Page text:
By far the hardest drive ever. I have done some similar to this type were I would venture off on a 250 XT or a CR but the rewarding destination had us pushing on. I have had a spill last summer on a road easier than this. This one dragged on for 100km deep in the Guatemalan jungle of the Cordilleras
Semuc Champey is supposed to be the 8th wonder of the world. I will be the judge after seeing the 7th only a few weeks back. We set off from Rio Dulce but choose not to take the easy 350km ride but opt for the hard, 130 kilometers.
Enthusiastically we hit the dirt mountain road. Results start showing shortly. The bimmer is the first. The bolt on the left side of the headlight happens to hold the left projector light has come loose and gone MIA. The headlight is now bouncing around loosely and in danger of breaking of completely. A bolt that happens to be the same size is taken off my crash bar for replacement. This bolt is too long so a few washers and a Canadian toonie where I knock the center out make for a perfect spacer.
Second scare comes minuted later when I pass Alex as he thinks that he has a blown front shock. Hundreds of thoughts get processed instantly. Ok. Trip is on hold. Need to find a truck to put the bike on. Get the bike to Guatemala City. All and all, about 8 days to get back on the road. What a relief it was to find out that only the front fender got bent and jammed under the front wheel. What a relief.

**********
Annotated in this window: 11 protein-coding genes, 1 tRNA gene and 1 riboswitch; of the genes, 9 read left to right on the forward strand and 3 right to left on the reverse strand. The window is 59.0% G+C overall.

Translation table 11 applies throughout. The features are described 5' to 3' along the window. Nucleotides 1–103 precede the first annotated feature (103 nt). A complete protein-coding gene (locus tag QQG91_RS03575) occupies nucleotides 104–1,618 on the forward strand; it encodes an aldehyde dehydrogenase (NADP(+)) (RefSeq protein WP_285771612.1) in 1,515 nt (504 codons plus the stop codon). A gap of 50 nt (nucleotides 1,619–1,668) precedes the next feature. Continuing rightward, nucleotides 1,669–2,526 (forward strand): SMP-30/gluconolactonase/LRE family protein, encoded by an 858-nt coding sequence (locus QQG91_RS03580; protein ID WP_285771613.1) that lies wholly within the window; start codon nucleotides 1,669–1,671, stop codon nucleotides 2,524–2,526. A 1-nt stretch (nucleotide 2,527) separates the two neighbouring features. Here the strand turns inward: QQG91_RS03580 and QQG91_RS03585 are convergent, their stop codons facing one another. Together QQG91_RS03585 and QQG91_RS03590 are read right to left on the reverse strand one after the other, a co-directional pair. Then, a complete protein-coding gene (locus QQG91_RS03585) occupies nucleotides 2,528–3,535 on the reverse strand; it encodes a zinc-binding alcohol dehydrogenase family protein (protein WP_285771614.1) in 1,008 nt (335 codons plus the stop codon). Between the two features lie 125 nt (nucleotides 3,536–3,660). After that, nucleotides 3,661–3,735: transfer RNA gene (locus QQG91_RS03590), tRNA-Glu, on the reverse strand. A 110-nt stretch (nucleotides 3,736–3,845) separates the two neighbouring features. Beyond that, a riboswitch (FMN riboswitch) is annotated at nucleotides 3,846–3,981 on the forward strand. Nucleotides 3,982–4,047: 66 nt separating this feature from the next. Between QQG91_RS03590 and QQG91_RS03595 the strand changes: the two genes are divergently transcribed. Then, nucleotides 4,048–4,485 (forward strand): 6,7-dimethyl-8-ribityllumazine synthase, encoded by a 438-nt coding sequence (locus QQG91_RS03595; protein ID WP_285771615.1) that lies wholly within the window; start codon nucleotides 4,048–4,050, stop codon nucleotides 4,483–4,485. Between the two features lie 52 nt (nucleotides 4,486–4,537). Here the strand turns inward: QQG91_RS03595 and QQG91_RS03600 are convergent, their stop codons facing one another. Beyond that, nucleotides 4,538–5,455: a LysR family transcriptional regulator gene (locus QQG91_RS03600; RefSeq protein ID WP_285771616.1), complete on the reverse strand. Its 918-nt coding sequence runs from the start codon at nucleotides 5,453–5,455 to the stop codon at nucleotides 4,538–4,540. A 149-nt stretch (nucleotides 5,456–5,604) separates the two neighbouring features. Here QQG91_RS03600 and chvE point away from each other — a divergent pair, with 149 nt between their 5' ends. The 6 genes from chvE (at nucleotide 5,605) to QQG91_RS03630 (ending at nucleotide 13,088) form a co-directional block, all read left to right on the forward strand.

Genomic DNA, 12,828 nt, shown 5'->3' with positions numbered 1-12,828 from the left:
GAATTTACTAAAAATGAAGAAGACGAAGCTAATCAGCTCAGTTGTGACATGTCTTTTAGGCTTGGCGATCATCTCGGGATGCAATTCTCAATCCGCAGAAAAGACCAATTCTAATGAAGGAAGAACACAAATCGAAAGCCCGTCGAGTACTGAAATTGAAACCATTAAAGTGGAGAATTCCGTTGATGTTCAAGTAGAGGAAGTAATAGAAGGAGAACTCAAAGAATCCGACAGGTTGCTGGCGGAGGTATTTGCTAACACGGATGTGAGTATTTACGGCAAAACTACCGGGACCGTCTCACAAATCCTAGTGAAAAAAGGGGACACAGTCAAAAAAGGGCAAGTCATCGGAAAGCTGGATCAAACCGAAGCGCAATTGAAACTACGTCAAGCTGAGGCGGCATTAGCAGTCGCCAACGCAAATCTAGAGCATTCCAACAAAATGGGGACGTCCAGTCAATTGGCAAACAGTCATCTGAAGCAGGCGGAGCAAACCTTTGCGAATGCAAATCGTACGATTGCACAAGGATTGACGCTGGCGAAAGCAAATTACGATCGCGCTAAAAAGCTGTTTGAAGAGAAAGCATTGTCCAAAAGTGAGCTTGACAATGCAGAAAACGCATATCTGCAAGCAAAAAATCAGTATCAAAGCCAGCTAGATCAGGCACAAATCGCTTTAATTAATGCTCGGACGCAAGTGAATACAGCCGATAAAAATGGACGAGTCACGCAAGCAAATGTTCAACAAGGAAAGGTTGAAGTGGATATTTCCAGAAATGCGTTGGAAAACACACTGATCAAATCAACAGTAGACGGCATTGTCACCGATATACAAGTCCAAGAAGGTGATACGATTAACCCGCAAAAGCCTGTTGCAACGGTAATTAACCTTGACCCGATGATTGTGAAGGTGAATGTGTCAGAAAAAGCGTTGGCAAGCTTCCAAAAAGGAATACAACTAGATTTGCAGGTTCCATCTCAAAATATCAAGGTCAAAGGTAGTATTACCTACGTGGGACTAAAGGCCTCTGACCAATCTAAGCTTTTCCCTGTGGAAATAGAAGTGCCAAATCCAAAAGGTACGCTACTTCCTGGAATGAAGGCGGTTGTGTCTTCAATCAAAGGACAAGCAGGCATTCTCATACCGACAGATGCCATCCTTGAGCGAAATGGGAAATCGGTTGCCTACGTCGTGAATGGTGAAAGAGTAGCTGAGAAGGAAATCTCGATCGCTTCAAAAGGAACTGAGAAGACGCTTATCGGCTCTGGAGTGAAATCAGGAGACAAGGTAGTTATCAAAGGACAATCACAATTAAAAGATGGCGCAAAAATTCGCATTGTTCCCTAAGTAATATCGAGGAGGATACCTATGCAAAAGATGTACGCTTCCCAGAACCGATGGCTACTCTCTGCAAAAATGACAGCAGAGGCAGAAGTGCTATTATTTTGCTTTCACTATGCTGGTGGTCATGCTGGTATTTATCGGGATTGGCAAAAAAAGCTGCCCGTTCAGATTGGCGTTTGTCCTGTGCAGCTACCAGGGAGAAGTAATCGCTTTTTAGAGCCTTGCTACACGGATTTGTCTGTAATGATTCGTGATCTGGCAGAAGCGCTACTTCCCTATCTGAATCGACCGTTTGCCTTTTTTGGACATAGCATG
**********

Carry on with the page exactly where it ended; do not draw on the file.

Every time we ask for directions the ETA seems to be getting further. We never really knew the distance but the first time frame we got was 2 hours. After an hours driving, the couple of guys that walked out of the bush said three. Another hour goes by and we are getting really exhausted as this seem to be the reminiscent of a Dakar rally stage. The group of Mayan girls just turns around and runs when I ask them so I opt for the man walking this kids. “Dos horas”. C’mooon.
It took us about 5 hours to drive this technical course of 100km to get to Languín. The last stop with a restaurant and a hostel before Champey. Beat, we settle in one of two hostels awkwardly called Rabbi Itzam that happened to be full of Israeli backpackers. Never in my life would I have thought I would drive this far for a dip.